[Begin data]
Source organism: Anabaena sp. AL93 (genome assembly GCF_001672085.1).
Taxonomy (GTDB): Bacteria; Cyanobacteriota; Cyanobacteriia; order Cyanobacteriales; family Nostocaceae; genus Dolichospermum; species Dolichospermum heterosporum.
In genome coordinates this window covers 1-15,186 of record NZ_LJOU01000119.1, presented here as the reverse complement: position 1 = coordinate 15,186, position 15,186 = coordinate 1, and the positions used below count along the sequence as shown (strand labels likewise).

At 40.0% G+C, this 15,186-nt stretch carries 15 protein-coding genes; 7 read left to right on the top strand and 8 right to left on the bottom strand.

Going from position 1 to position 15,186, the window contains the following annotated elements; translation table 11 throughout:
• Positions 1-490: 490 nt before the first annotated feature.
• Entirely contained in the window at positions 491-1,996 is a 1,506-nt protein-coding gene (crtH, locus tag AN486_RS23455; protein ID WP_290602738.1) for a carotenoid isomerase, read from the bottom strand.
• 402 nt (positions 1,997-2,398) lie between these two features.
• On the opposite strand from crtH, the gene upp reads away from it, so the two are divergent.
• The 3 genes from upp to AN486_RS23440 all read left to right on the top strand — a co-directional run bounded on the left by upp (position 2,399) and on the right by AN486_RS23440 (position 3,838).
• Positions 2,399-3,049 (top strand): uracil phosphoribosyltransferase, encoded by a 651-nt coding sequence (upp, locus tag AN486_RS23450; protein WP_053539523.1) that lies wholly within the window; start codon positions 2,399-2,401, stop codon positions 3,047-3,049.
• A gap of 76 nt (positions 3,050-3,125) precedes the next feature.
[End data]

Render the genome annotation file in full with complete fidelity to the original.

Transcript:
Source organism: Anabaena sp. AL93 (genome assembly GCF_001672085.1).
Taxonomy (GTDB): Bacteria; Cyanobacteriota; Cyanobacteriia; order Cyanobacteriales; family Nostocaceae; genus Dolichospermum; species Dolichospermum heterosporum.
In genome coordinates this window covers 1-15,186 of record NZ_LJOU01000119.1, presented here as the reverse complement: position 1 = coordinate 15,186, position 15,186 = coordinate 1, and the positions used below count along the sequence as shown (strand labels likewise).

At 40.0% G+C, this 15,186-nt stretch carries 15 protein-coding genes; 7 read left to right on the top strand and 8 right to left on the bottom strand.

Going from position 1 to position 15,186, the window contains the following annotated elements; translation table 11 throughout:
• Positions 1-490: 490 nt before the first annotated feature.
• Entirely contained in the window at positions 491-1,996 is a 1,506-nt protein-coding gene (crtH, locus tag AN486_RS23455; protein ID WP_290602738.1) for a carotenoid isomerase, read from the bottom strand.
• 402 nt (positions 1,997-2,398) lie between these two features.
• On the opposite strand from crtH, the gene upp reads away from it, so the two are divergent.
• The 3 genes from upp to AN486_RS23440 all read left to right on the top strand — a co-directional run bounded on the left by upp (position 2,399) and on the right by AN486_RS23440 (position 3,838).
• Positions 2,399-3,049 (top strand): uracil phosphoribosyltransferase, encoded by a 651-nt coding sequence (upp, locus tag AN486_RS23450; protein WP_053539523.1) that lies wholly within the window; start codon positions 2,399-2,401, stop codon positions 3,047-3,049.
• A gap of 76 nt (positions 3,050-3,125) precedes the next feature.